Y’all… did you know that it’s possible for one day to be 41 hours long? It’s true. That was my Tuwednesday.
After a long, busy day at work on Tuesday, I went home and packed my stuff, then went to the barn and packed Henry’s stuff. Then I spent a really long time saying bye to Presto (I MISS HIM ALREADY 😩), loaded Henry in the trailer, and drove south to rendezvous with my actual ride to Chatt. We unpacked everything from my truck, loaded it into theirs, got all the horses in, and were on our way out of Austin by 10pm, with the goal of meeting up with the rest of our caravan at 1:30am, south of Houston.
I thought maybe I’d be able to doze a bit in the car but yeah no. Apparently when you start to get old, things don’t bend the same way anymore. My back couldn’t take the weird positions that are required for car sleeping, so I didn’t get so much as even a wink.
We stopped again at 4:15 in Louisiana, at which point I took over driving from Trainer. That’s pretty close to when I normally wake up anyway, so I was starting to feel perkier right as she was starting to crash. I drove on across Louisiana through sunrise, and then bam – shredded tire. I pulled off the highway into a parking lot and trainer acted like she was auditioning for NASCAR pitcrew or something… she had that thing changed in like 10 minutes. It was quite impressive. I wish I had videoed it.
After that, everything started blurring together. The cities, the states, the hours… omg. By 11am or so I think delirium was starting to set in, but I wasn’t feeling particularly tired. It’s like my body went “well I guess sleep isn’t a thing we’re doing” and moved on to the next day. Like Europe jet lag but way more boring.
We weren’t actually going straight to Chatt since the show isn’t til this weekend. Instead we’re spending a few days at a really nice farm outside of Birmingham, so the horses can relax and enjoy some turnout after their long trip. We’ve got a covered, a dressage arena, a jumping arena, trails, and some XC jumps. The barn is GORGEOUS. And since it’s for sale, it’s currently empty, meaning we have the entire place to ourselves.
All the horses unloaded great, and after a few minutes in their stalls to settle and drink some water, we turned them out in the nice grassy paddocks. Henny took one look at that grass and was like “bye Felicia”. 14 hours in a trailer will do that, I suppose.
We got ourselves organized in the barn, and then everyone else left to go to the house they’re staying in (about half an hour away) to shower and relax for a bit. I’m staying in the apartment above the barn (because 1. I am the anti-social grump of the group, 2. I’m always up really early anyway, so it makes sense for me to stay here and feed the horses in the mornings.) which is really nice. I took a shower, sat on the couch, and immediately felt myself falling asleep. I didn’t want to nap for too long so I set an alarm on my phone for 45 minutes later, closed my eyes, and I was out like a light.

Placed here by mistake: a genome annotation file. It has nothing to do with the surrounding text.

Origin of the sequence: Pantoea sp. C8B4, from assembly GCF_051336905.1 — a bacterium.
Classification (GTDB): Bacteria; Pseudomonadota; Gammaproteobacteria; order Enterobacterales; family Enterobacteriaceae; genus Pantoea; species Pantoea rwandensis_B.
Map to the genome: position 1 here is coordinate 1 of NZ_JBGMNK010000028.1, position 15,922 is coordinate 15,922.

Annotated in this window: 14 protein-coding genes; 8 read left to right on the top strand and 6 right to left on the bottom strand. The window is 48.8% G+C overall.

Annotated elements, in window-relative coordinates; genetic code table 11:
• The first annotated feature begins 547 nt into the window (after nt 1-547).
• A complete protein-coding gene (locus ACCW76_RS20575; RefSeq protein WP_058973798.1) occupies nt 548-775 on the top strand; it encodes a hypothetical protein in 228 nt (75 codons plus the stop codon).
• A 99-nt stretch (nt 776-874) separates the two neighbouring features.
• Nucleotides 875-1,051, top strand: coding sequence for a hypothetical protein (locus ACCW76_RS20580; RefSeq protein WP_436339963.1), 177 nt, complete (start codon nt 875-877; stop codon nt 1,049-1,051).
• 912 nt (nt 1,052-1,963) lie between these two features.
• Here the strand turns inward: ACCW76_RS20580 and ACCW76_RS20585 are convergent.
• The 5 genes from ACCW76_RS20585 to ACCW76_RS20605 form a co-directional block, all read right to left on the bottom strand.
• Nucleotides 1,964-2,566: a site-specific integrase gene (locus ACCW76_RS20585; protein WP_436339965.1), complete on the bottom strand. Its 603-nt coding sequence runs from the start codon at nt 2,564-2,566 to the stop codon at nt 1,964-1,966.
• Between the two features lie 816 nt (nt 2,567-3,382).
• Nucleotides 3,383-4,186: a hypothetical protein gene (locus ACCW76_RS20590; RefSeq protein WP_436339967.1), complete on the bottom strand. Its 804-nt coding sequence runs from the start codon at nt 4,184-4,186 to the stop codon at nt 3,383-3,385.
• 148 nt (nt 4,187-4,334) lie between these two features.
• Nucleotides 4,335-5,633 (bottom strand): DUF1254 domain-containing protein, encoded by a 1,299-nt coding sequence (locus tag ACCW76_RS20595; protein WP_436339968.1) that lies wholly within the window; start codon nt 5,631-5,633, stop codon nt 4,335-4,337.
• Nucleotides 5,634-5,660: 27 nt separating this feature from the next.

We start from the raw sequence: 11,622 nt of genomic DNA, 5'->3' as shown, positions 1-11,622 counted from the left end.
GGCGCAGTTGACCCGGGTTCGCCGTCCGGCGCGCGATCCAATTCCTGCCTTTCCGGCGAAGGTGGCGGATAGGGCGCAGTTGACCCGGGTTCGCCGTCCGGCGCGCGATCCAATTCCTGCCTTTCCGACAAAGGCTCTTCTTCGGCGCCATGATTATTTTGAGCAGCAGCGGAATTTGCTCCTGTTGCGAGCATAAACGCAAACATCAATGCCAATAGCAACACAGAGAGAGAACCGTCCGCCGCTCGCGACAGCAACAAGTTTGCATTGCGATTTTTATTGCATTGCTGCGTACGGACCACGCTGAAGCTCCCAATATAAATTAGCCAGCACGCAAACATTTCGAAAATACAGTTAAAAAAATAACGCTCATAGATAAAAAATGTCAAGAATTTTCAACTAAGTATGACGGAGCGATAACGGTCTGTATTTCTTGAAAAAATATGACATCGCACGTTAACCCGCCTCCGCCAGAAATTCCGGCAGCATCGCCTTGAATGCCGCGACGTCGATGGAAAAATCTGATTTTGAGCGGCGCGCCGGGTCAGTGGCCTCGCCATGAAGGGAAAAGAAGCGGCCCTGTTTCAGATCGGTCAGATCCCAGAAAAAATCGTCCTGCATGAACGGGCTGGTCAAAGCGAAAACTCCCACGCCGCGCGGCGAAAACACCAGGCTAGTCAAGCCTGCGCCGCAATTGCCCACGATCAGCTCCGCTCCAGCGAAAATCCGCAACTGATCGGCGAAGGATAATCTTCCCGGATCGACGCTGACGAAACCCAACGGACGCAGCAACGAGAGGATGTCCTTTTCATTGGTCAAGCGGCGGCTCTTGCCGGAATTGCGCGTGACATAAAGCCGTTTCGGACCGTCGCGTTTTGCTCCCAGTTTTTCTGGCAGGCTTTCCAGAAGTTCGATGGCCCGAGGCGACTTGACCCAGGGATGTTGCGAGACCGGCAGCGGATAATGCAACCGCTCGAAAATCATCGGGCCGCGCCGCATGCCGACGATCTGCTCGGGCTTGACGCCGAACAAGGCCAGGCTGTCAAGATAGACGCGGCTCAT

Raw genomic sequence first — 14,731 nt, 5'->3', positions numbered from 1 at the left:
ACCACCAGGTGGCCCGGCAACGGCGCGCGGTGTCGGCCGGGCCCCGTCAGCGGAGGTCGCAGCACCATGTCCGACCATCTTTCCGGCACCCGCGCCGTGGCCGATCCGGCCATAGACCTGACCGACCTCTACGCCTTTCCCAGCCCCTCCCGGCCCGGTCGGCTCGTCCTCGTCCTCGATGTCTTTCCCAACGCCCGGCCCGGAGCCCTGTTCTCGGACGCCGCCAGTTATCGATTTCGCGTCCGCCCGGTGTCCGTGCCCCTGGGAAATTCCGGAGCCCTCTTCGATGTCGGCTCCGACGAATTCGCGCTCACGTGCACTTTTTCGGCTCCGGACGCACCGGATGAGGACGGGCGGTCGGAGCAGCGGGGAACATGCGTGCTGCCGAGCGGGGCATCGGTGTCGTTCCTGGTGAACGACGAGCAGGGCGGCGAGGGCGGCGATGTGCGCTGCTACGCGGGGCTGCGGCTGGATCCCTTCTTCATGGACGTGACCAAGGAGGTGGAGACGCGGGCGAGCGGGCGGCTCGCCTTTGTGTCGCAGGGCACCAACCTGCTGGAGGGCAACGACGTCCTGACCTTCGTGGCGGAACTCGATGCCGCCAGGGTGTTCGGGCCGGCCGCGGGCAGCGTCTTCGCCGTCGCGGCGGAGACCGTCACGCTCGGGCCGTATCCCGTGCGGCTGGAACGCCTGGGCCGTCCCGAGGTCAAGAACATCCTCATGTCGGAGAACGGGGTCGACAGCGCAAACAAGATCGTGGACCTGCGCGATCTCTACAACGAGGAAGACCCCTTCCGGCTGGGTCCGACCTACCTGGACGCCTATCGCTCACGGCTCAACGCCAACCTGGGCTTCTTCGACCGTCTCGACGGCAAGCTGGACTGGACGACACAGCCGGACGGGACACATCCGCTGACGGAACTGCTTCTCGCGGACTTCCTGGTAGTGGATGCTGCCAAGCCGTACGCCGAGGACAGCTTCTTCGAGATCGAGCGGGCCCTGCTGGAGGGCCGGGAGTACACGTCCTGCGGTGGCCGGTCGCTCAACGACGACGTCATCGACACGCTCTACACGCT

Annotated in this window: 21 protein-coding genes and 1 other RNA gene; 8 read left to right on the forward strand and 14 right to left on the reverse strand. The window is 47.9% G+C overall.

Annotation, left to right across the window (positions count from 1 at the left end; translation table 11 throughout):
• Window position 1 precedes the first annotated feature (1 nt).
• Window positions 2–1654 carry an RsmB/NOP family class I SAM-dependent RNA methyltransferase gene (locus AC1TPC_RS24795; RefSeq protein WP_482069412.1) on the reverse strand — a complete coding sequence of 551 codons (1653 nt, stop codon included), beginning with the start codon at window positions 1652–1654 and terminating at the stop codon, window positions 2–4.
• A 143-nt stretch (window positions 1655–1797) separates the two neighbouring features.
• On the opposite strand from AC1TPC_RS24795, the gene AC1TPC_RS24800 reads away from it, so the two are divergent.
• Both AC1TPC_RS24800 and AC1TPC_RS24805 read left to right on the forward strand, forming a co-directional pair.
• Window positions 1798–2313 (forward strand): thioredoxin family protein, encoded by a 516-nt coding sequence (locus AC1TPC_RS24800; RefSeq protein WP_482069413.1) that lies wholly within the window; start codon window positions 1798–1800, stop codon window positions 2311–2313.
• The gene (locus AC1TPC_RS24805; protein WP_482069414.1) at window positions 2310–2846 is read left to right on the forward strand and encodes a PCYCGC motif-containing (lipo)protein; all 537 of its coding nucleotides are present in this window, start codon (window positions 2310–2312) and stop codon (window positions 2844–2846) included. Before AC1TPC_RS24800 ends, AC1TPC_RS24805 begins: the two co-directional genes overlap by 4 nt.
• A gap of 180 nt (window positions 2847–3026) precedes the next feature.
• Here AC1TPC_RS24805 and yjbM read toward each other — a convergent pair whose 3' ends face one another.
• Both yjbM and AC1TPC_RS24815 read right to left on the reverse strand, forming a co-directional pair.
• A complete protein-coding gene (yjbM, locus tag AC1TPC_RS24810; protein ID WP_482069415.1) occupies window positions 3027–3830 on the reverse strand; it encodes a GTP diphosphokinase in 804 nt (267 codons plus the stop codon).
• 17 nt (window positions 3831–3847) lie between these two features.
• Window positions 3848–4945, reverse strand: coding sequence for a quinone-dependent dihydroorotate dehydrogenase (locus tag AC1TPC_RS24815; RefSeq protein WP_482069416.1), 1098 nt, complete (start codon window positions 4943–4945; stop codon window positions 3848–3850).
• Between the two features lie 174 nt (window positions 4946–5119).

Twenty minutes in, a distant rumble jolted me out of my nap. I was so discombobulated when I woke up that it took me a minute to remember where the heck I even was, and then I heard a rumble again, but louder this time. I opened my weather app, swore loudly, and leaped for my shoes, slamming my feet into them as I took off down the stairs. Some storms had popped up out of nowhere and were coming fast.
I bolted out to the paddocks, grabbing Henry and the horse next to him. I ran back up the hill with them, threw them in their stalls, and turned to run back out. Right then the sky lit up like the 4th of July. I haven’t seen a lightning show that impressive in a long time. I stopped in my tracks. I still had 6 more horses out, but there was so much lightning that I couldn’t even find a break in it to make a mad dash.
I paced the barn aisle for a few minutes, waiting for a lull, and finally got enough of one. I sprinted like I don’t think I’ve ever sprinted before, grabbing both of Trainer’s horses and running back up the hill with them. Then I had to wait for another lull, dashing back out and grabbing the draft cross and the pony and running THEM in. Now I was sweating, soaked, and freaked out. I hate lightning. A lot.
The two horses left out were down at the bottom of the hill, sort of behind some other paddocks. I bolted down there, leaping over a fallen board and landing ankle deep in mud. When I kept running I realized I was missing a shoe. Screech to a stop. Run back. Grab shoe. Jam bare muddy foot back in and keep running. I wrangled the last two horses (who had little interest in my urgency) and dragged them up the, by now, very long never-ending hill into the barn.
My freaking god. It was like a warrior dash or spartan race or something. I was soaked, muddy, and it felt like I sprained basically everything from the waist down. I do not recommend any of this when you’re running on literally 20 minutes of sleep in the past 36+ hours.
By the time I got the horses in and settled, everyone else arrived to help. We fed, tucked the horses in, I had a very glamorous dinner of cheese and crackers, and then I basically collapsed and died.
So ya know… day 1. Never a dull moment.